"The UN Convention on the Rights of the Child, stresses that all actions affecting children should place priority on what is in the best interest of the children involved. This is not always easy to determine, but experience clearly demonstrates that some actions taken against child work actually can harm the very children they are intended to hlep. We need to be far more sensitive to what actually works for children and more sophisticated in planning our actions.

"The participation of working children in this conference is a step towards dealing with the question of how to determine the child's best interests, and it is worth imitating.

"And I consider organizing a national awareness-raising preparatory meeting in Stockholm before the Conference on child labour in Norway later this year. To that meeting, I intend to invite working children, accompanied by people from NGO's, soliciting their ideas on what might be good or bad for working children".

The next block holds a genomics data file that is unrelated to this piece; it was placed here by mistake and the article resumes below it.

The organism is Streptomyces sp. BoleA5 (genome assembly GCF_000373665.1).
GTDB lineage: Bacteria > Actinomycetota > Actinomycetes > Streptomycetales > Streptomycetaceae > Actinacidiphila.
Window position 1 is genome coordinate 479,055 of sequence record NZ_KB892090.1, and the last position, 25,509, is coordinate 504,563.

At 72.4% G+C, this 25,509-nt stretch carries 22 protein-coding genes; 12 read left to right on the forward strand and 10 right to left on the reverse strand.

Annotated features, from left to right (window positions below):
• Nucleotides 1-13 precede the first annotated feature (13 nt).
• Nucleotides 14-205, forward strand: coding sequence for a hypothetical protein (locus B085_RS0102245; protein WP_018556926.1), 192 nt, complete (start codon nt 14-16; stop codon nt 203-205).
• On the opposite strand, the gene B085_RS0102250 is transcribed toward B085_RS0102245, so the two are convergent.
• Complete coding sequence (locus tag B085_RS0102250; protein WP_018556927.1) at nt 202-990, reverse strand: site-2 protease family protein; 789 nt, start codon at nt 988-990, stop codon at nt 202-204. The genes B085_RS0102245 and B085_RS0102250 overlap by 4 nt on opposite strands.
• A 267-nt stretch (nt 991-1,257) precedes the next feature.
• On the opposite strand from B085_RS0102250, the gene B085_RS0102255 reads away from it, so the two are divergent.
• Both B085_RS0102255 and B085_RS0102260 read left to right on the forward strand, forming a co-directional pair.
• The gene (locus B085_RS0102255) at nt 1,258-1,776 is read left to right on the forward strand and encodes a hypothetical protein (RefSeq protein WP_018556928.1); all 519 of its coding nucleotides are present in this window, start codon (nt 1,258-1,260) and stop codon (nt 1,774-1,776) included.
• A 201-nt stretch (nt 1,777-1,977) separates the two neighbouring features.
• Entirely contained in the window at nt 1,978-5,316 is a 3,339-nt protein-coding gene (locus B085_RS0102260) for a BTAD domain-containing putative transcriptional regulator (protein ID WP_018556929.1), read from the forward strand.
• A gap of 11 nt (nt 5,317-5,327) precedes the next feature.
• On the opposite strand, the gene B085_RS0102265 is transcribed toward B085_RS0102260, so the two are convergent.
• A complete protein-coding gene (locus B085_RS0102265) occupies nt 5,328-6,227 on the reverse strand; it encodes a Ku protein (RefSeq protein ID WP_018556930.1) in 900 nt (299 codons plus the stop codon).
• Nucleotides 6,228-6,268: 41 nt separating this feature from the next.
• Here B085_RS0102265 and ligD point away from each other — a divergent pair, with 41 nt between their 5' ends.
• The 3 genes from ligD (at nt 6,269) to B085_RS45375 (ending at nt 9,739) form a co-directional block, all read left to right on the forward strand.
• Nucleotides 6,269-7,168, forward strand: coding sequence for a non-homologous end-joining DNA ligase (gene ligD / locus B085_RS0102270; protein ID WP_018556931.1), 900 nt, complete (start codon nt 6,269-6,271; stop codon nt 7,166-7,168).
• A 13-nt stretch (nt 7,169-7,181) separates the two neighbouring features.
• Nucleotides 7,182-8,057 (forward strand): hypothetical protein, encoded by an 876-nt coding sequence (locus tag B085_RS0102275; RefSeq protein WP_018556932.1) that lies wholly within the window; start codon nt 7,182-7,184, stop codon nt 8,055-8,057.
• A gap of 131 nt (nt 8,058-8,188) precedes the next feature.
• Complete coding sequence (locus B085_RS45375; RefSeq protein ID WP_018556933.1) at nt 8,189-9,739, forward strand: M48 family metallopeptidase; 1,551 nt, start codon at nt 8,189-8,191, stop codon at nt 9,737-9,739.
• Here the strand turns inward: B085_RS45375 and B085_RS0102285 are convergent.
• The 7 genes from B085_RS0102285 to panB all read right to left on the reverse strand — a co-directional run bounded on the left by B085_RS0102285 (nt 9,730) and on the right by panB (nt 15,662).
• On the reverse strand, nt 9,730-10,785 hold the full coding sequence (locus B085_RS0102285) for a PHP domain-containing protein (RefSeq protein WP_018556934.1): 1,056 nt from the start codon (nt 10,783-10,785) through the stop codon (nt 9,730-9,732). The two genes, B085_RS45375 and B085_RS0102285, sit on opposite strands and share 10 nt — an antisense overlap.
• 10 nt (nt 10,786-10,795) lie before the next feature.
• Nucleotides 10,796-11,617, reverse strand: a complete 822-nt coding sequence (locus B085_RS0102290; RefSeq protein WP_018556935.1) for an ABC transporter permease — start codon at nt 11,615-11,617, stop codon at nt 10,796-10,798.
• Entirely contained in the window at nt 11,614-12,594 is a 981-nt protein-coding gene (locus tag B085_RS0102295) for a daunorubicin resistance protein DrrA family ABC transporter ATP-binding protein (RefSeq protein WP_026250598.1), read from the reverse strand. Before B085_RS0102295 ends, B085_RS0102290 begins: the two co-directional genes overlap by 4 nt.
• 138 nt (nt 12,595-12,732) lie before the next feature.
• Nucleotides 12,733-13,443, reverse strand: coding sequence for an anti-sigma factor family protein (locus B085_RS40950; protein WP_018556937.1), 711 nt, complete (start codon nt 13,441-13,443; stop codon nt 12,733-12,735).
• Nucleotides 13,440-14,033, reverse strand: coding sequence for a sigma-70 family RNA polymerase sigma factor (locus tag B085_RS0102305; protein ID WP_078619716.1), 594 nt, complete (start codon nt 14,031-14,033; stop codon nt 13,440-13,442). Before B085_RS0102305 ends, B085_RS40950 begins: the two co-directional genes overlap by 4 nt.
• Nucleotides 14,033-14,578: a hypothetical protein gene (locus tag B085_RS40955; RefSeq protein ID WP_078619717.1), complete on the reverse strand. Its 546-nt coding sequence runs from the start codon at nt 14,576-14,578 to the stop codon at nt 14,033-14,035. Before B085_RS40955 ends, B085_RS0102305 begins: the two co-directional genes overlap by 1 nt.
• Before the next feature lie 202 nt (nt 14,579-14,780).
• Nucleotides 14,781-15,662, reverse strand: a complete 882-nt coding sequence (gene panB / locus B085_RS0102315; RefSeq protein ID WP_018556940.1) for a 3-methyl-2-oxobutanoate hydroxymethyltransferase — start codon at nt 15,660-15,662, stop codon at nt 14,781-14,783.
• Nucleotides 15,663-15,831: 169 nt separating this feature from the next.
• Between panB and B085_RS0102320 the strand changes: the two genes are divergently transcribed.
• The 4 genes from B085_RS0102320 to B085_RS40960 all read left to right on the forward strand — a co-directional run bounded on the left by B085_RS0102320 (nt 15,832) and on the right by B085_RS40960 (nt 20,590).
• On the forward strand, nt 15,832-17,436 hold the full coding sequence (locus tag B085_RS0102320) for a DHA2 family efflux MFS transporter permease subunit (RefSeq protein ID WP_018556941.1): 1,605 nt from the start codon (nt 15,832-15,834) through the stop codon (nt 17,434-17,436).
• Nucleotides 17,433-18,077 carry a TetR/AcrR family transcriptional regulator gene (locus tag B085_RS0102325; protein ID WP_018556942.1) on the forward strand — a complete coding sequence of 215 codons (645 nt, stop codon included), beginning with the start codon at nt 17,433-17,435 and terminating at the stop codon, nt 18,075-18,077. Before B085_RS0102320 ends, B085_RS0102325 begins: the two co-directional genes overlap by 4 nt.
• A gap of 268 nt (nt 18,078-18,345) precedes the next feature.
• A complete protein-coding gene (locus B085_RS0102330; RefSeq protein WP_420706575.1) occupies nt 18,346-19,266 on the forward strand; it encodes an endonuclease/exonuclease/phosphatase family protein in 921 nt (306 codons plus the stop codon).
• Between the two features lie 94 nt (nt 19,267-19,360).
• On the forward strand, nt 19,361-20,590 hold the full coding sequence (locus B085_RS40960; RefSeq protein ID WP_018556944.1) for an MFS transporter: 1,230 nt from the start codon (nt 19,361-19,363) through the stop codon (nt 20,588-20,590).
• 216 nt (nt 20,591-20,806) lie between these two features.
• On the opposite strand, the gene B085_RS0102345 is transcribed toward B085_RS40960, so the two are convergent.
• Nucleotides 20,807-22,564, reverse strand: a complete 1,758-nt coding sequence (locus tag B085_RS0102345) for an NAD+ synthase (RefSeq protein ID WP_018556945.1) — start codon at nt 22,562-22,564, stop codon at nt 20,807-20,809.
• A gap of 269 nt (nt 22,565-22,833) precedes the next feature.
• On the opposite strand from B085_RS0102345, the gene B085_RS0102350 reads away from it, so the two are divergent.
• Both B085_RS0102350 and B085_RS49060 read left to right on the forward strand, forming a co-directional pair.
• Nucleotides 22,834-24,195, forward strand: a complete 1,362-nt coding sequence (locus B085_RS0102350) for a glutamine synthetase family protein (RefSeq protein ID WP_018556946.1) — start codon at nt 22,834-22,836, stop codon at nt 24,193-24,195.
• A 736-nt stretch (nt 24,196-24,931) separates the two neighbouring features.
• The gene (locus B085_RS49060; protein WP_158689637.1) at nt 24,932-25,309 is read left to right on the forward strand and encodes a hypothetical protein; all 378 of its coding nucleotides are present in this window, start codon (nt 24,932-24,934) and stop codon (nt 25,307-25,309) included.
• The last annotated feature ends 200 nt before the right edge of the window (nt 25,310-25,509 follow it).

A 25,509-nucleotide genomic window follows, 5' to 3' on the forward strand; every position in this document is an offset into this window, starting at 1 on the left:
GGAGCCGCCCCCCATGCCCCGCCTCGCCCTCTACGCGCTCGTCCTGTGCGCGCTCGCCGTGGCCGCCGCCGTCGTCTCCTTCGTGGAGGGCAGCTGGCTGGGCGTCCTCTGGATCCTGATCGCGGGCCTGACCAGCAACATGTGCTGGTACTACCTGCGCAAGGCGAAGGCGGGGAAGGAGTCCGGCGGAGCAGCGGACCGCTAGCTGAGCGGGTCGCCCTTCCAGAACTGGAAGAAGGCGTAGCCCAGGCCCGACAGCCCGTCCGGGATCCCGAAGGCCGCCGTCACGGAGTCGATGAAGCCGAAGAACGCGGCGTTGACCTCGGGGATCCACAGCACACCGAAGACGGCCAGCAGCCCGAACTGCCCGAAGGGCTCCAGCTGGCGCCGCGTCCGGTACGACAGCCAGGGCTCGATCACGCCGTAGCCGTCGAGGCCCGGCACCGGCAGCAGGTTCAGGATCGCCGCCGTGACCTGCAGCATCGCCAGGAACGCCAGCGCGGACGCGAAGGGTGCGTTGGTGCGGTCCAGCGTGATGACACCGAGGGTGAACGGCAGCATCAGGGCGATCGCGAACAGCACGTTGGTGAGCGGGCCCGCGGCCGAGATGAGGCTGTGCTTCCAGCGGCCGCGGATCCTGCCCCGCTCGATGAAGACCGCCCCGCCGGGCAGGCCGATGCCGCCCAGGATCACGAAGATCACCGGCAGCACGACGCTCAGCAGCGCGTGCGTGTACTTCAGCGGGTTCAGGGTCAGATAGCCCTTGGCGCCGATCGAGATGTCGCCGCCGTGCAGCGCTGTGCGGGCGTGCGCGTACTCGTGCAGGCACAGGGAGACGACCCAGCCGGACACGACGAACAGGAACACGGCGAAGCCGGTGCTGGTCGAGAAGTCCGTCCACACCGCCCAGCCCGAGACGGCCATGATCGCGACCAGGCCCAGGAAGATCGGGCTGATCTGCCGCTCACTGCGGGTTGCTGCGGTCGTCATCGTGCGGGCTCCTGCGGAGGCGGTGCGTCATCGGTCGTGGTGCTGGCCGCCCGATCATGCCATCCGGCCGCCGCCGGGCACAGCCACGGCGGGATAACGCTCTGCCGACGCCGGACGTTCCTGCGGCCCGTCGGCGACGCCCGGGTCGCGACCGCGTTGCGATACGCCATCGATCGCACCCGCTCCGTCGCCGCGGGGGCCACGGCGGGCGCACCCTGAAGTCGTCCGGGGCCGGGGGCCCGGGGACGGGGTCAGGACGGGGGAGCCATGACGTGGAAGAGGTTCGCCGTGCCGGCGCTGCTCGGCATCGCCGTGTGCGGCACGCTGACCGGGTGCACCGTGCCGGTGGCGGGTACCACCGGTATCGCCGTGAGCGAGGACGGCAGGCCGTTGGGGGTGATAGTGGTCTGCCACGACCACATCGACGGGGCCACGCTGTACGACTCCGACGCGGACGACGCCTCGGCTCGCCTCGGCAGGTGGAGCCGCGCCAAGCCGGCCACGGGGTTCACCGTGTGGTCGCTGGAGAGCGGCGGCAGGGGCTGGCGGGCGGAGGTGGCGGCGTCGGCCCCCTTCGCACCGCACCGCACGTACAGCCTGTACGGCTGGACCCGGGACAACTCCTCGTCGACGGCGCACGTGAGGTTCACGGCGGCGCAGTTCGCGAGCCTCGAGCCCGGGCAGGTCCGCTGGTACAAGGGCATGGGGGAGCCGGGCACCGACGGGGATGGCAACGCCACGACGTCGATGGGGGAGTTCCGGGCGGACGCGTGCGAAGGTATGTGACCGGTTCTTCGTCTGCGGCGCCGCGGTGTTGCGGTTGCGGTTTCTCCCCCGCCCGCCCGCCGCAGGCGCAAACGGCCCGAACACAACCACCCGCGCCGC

e. the Amsterdam Conclusions.



"The fight against child labour requires a firm expression of political will at the highest level and the designation of a responsibile national authority. Concerted action is required at all levels by governments, employers' and workers' organisations, NGOs, representatives of working children and their families and other members of civil society united in a coherent multi- disciplinary programme. This programme should focus on key areas such as education, enactment and enforcement of child labour legislation as well as poverty alleviation. The programme should involve the development and implementation of policies targeted at".